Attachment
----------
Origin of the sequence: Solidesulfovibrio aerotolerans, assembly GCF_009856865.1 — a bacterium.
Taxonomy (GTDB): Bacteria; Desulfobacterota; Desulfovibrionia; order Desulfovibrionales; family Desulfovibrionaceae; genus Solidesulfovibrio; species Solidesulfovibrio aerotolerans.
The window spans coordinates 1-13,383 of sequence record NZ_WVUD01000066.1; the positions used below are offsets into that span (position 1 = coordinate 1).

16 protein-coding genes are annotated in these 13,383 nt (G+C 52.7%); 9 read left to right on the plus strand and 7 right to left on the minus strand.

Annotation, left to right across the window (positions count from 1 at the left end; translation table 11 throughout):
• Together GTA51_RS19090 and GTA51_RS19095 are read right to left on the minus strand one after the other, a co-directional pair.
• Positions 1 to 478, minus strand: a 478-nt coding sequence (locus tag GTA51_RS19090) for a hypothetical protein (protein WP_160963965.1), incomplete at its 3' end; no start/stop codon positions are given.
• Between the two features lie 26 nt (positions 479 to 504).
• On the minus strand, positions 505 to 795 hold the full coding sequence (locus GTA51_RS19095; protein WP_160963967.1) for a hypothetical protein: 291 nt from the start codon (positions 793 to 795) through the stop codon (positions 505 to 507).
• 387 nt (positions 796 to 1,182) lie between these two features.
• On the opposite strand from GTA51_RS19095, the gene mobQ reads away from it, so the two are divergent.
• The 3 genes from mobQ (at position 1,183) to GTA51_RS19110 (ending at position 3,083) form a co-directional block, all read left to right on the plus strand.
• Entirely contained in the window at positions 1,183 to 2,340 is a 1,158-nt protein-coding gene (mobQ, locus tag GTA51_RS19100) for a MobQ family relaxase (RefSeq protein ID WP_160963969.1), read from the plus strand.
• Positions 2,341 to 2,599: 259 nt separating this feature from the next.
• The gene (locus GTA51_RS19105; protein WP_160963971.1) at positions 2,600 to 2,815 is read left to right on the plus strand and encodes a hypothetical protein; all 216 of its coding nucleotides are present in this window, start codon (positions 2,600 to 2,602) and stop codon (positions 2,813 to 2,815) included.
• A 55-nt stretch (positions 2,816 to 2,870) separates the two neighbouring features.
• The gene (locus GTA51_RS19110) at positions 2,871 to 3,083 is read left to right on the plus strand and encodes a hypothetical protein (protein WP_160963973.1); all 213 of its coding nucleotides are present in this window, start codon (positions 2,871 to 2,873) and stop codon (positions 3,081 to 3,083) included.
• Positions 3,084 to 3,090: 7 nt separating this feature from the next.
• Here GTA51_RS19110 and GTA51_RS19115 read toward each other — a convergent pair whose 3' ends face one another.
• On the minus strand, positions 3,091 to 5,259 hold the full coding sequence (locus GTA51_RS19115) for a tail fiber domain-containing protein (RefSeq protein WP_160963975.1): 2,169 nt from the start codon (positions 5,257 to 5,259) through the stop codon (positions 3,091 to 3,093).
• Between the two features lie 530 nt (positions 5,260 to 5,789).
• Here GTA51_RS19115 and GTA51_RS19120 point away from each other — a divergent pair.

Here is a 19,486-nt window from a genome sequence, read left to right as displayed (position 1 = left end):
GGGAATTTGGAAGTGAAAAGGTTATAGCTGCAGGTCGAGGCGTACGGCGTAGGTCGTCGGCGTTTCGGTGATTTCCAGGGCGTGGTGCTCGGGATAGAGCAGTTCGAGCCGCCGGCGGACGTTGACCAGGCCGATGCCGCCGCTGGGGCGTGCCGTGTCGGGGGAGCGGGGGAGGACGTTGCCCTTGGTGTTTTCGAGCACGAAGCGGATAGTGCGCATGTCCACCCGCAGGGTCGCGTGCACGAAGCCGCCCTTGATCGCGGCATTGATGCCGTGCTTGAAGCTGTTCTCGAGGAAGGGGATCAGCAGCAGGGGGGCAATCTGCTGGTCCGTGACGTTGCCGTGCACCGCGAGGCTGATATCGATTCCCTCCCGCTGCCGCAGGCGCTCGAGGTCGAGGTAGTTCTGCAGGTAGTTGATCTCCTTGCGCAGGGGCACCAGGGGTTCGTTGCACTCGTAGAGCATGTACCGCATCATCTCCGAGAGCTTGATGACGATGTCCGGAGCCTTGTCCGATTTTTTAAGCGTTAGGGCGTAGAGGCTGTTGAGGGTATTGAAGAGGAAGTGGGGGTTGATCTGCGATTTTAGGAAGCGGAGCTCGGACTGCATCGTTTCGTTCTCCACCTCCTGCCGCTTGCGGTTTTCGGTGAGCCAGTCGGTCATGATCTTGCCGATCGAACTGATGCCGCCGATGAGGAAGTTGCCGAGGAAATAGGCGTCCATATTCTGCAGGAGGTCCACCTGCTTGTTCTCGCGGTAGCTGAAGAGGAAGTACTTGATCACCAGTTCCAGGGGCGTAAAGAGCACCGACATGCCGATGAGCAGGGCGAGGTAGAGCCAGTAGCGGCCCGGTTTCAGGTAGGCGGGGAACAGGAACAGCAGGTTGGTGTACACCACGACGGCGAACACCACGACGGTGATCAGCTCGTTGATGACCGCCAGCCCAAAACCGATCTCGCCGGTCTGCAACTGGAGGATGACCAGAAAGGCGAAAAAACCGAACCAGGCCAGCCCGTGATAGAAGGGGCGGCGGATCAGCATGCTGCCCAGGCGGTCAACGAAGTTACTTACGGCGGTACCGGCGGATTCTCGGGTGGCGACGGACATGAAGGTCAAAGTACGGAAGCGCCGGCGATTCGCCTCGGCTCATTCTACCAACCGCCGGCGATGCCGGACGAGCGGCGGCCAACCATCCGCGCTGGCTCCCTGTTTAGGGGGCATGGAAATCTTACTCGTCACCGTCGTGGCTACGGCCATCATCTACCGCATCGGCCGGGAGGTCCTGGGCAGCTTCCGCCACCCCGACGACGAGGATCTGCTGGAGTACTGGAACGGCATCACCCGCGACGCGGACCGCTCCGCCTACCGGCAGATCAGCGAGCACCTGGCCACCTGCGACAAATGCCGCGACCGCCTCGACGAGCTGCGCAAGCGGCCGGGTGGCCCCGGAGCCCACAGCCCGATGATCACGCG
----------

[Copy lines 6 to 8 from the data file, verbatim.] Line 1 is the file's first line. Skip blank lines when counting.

• Together GTA51_RS19090 and GTA51_RS19095 are read right to left on the minus strand one after the other, a co-directional pair.
• Positions 1 to 478, minus strand: a 478-nt coding sequence (locus tag GTA51_RS19090) for a hypothetical protein (protein WP_160963965.1), incomplete at its 3' end; no start/stop codon positions are given.
• Between the two features lie 26 nt (positions 479 to 504).